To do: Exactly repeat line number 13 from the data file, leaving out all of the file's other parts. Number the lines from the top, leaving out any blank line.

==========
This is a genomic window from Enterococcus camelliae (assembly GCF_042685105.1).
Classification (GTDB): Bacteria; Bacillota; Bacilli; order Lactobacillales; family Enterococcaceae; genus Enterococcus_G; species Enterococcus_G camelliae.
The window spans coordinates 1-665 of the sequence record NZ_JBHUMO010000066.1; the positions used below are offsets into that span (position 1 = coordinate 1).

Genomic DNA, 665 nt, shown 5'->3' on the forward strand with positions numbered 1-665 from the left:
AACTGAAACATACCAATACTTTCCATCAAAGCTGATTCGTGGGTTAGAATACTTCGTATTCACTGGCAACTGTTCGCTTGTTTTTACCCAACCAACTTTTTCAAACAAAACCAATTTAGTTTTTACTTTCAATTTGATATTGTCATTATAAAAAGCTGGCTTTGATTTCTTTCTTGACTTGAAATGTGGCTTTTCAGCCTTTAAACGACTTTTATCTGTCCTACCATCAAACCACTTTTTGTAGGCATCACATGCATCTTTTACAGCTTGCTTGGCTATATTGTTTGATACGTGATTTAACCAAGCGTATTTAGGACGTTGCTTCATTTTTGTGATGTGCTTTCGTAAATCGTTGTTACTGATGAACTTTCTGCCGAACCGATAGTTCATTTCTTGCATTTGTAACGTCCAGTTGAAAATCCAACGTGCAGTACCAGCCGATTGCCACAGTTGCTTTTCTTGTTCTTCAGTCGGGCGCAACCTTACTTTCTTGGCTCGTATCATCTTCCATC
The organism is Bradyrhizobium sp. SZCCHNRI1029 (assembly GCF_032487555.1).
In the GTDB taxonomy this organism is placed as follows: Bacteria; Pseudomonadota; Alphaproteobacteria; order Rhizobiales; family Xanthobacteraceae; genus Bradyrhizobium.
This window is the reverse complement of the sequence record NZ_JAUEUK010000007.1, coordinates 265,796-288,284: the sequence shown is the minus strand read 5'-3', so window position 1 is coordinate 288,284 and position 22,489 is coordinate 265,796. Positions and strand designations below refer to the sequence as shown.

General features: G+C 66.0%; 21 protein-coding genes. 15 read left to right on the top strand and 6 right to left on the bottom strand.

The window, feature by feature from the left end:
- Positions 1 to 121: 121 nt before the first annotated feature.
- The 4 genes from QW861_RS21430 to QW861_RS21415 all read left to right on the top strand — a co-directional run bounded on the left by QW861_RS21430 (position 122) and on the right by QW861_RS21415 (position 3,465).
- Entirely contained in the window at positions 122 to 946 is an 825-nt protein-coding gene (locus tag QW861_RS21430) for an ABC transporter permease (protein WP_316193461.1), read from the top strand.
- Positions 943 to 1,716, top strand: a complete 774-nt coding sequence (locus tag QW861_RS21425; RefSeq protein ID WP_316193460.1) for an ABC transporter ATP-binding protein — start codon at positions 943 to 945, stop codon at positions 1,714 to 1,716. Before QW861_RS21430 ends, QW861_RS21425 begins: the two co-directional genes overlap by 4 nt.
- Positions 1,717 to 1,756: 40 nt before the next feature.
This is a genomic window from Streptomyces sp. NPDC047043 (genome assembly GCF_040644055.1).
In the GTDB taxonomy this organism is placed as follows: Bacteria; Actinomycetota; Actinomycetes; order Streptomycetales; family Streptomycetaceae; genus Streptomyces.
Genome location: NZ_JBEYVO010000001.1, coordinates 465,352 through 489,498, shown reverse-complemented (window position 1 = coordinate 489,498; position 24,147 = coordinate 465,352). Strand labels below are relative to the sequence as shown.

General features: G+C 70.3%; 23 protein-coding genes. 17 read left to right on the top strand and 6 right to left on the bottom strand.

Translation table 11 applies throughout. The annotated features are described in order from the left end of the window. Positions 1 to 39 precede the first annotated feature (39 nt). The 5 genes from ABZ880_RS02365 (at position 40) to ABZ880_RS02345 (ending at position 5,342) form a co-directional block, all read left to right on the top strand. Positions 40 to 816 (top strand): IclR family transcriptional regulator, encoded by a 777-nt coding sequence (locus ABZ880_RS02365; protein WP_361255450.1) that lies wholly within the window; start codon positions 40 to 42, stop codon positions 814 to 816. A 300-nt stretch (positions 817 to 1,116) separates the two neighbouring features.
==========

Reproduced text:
- Entirely contained in the window at positions 122 to 946 is an 825-nt protein-coding gene (locus tag QW861_RS21430) for an ABC transporter permease (protein WP_316193461.1), read from the top strand.